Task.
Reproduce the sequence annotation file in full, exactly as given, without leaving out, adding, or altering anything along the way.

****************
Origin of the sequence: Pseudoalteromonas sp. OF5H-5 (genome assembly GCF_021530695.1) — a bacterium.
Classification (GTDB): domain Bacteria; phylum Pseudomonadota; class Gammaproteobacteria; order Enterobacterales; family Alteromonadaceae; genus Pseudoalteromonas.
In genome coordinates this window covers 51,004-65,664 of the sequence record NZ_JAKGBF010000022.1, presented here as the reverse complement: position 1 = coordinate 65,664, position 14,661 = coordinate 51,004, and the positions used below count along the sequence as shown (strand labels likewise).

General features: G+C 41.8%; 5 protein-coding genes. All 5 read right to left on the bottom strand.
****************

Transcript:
Origin of the sequence: Pseudoalteromonas sp. OF5H-5 (genome assembly GCF_021530695.1) — a bacterium.
Classification (GTDB): domain Bacteria; phylum Pseudomonadota; class Gammaproteobacteria; order Enterobacterales; family Alteromonadaceae; genus Pseudoalteromonas.
In genome coordinates this window covers 51,004-65,664 of the sequence record NZ_JAKGBF010000022.1, presented here as the reverse complement: position 1 = coordinate 65,664, position 14,661 = coordinate 51,004, and the positions used below count along the sequence as shown (strand labels likewise).

General features: G+C 41.8%; 5 protein-coding genes. All 5 read right to left on the bottom strand.